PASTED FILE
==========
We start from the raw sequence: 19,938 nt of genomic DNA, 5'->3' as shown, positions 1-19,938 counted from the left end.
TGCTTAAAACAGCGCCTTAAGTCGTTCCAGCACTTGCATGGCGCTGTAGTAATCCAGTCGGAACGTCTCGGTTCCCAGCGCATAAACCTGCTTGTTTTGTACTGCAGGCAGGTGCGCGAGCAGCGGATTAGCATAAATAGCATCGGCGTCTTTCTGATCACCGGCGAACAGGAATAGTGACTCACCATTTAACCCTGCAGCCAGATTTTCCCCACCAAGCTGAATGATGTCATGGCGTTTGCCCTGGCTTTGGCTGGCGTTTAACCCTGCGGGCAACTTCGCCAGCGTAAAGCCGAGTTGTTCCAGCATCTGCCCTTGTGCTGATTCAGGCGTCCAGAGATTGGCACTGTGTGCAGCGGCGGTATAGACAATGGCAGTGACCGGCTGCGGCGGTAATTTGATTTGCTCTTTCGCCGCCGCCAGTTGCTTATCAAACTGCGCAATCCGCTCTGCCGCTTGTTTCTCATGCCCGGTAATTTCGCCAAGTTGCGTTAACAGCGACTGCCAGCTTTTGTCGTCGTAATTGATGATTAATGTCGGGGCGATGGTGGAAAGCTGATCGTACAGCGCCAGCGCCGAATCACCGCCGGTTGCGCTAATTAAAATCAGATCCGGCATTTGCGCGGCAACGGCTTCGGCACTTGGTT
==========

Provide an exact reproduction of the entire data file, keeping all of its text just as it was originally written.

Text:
We start from the raw sequence: 19,938 nt of genomic DNA, 5'->3' as shown, positions 1-19,938 counted from the left end.
TGCTTAAAACAGCGCCTTAAGTCGTTCCAGCACTTGCATGGCGCTGTAGTAATCCAGTCGGAACGTCTCGGTTCCCAGCGCATAAACCTGCTTGTTTTGTACTGCAGGCAGGTGCGCGAGCAGCGGATTAGCATAAATAGCATCGGCGTCTTTCTGATCACCGGCGAACAGGAATAGTGACTCACCATTTAACCCTGCAGCCAGATTTTCCCCACCAAGCTGAATGATGTCATGGCGTTTGCCCTGGCTTTGGCTGGCGTTTAACCCTGCGGGCAACTTCGCCAGCGTAAAGCCGAGTTGTTCCAGCATCTGCCCTTGTGCTGATTCAGGCGTCCAGAGATTGGCACTGTGTGCAGCGGCGGTATAGACAATGGCAGTGACCGGCTGCGGCGGTAATTTGATTTGCTCTTTCGCCGCCGCCAGTTGCTTATCAAACTGCGCAATCCGCTCTGCCGCTTGTTTCTCATGCCCGGTAATTTCGCCAAGTTGCGTTAACAGCGACTGCCAGCTTTTGTCGTCGTAATTGATGATTAATGTCGGGGCGATGGTGGAAAGCTGATCGTACAGCGCCAGCGCCGAATCACCGCCGGTTGCGCTAATTAAAATCAGATCCGGCATTTGCGCGGCAACGGCTTCGGCACTTGGTT